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Friedberg pierces the material skin of the sign in order to expose the sedimented core of intuition and experience that it contains, without fully revealing its secrets. Indeed, Friedberg has spoken of "psychic isolation"3 in her pictures, the sense of dislocation and fragmentation of experience that fills her paintings with a pregnant silence. By consistently disrupting the linear chain of meaning that constitutes a narrative, her language remains mutable.

In the "Notebook Series", a geometric cell (a square or a rectangle) is anchored to the ground, an assertive presence that activates the surrounding spatial field of the picture. Friedberg's figuration is consistently placed in a deliberate and structured relation to this geometric cell, inscribed within and across it, or extending beyond it. Structurally, the form is the anchor for memory and experience within Friedberg's fragmented narratives. It delimits a proscenium for the figuration, but as a linguistic rather than a spatial field. To this end, the geometric cell is organized as a tabular structure; occasionally bisected, and often ruled with equidistant parallel lines, it reads as a blank page - the pure space of writing.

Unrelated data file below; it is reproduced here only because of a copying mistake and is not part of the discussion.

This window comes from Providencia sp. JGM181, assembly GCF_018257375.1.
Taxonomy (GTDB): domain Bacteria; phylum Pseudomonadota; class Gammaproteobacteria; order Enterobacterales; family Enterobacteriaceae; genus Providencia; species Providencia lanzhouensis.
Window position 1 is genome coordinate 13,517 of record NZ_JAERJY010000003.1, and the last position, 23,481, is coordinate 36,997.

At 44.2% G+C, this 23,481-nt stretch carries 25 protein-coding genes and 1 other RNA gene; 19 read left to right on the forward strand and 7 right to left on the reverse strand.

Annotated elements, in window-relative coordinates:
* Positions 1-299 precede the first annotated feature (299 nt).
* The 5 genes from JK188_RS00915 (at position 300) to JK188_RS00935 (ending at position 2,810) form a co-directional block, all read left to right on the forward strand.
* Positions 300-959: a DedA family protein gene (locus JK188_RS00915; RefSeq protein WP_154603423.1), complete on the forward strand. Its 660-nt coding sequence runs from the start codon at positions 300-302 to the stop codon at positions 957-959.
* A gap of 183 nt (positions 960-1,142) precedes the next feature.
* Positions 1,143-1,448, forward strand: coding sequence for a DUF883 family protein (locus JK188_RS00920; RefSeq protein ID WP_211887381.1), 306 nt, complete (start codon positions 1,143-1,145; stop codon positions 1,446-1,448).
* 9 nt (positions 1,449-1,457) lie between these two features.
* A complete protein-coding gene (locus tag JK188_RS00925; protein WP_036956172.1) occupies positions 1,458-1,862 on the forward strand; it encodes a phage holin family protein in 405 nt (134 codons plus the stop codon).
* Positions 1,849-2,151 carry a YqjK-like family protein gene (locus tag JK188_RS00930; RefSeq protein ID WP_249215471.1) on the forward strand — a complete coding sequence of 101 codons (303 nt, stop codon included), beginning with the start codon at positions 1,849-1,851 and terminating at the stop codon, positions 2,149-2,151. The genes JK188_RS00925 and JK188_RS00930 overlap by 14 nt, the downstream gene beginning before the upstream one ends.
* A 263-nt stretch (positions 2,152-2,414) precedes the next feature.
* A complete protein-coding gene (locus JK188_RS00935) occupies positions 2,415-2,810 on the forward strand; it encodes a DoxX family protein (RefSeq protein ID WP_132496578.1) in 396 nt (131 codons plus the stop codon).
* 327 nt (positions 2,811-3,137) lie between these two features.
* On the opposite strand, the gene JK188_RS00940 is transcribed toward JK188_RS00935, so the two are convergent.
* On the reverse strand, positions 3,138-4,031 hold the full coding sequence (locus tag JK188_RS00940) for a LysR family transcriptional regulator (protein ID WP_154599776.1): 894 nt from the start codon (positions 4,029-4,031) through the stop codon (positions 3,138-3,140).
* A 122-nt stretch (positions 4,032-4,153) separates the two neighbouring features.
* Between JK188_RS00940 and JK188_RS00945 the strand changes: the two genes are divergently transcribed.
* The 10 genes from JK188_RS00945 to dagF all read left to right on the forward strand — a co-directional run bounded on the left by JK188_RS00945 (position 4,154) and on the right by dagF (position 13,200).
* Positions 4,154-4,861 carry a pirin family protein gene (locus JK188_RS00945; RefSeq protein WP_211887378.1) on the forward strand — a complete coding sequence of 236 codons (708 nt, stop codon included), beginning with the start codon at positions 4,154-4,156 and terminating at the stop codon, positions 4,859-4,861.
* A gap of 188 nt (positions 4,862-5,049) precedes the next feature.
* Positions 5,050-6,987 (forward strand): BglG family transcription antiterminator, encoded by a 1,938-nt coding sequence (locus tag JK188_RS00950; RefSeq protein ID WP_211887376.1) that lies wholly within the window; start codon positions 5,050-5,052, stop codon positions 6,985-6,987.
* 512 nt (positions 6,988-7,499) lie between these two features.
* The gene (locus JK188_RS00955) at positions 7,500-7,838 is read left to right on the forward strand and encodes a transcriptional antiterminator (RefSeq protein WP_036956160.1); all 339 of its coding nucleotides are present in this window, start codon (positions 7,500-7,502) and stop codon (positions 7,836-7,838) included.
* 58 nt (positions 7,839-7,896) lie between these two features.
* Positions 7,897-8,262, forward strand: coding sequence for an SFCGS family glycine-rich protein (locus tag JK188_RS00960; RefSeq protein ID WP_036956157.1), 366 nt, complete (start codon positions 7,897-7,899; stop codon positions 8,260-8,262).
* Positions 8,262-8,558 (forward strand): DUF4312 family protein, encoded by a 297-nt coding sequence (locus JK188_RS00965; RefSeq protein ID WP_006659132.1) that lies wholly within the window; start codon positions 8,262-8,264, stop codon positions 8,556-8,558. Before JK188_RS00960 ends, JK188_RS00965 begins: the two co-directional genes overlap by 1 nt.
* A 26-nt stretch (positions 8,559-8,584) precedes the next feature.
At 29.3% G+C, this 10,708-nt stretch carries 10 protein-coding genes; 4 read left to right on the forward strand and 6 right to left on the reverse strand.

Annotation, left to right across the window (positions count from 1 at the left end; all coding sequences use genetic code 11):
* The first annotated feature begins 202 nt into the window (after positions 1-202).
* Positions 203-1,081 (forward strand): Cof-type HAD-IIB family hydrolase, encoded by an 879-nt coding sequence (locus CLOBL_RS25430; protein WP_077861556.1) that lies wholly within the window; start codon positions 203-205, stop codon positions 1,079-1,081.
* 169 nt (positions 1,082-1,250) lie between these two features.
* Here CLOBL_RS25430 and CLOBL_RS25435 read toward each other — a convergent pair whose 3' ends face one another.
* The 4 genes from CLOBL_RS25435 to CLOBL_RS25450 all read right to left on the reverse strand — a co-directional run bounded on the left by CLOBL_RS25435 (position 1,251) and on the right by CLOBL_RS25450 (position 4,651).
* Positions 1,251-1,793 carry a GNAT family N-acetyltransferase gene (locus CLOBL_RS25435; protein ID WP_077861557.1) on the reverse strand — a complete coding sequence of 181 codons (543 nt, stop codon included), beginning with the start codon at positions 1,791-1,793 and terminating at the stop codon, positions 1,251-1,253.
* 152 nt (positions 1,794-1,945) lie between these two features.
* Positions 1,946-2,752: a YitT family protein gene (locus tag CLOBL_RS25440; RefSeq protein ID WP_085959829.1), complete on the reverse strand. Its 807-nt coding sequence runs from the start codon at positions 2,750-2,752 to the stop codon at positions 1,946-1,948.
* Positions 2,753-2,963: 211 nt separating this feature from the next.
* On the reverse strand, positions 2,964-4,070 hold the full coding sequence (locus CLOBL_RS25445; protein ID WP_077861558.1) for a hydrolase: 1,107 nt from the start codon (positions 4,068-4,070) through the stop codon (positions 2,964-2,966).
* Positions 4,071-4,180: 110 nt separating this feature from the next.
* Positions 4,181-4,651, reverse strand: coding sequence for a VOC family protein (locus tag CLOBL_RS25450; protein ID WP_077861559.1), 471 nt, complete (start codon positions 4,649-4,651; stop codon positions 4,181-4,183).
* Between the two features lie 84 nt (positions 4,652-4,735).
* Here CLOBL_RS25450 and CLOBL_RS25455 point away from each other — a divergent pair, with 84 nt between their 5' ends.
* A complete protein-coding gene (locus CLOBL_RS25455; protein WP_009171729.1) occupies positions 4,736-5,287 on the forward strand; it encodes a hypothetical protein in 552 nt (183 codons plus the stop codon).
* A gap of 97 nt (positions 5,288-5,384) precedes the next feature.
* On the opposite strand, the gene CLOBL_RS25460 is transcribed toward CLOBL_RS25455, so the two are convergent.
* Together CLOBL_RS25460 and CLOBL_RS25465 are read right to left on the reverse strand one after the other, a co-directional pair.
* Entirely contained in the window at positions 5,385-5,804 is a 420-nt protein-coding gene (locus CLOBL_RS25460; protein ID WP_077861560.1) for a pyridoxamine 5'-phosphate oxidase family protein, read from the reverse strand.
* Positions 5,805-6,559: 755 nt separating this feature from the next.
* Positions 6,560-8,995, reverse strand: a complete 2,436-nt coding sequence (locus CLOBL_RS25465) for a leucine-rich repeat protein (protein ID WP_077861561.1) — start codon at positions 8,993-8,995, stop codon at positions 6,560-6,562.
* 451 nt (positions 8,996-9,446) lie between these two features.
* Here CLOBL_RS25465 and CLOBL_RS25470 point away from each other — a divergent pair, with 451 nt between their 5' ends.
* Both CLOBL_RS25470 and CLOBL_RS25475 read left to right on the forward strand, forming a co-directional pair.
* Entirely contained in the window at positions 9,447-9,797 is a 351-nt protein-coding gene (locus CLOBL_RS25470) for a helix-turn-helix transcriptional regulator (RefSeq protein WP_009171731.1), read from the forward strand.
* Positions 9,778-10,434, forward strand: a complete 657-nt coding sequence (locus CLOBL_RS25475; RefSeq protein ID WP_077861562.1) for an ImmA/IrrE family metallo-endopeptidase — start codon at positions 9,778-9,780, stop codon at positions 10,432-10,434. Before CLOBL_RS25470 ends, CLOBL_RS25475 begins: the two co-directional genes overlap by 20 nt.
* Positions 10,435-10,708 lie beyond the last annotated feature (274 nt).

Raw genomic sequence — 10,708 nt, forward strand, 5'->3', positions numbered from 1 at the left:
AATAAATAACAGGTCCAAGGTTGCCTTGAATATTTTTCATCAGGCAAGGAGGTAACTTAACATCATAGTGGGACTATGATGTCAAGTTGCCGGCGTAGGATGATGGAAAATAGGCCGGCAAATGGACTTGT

Within Friedberg's suspended narratives the lines of (unwritten) text are often effaced (Old Love) or buried beneath the encrusted surface (Creatrix). In La Belle Noiseuse, figuration and structure collide, as the nude dissolves into the horizontal bands. In Green Field, a ladder spanning the vertical axis of the picture corresponds to the diachronic structure of the narrative as a linear, temporal progression. But Friedberg's subject again dissolves in ambiguity.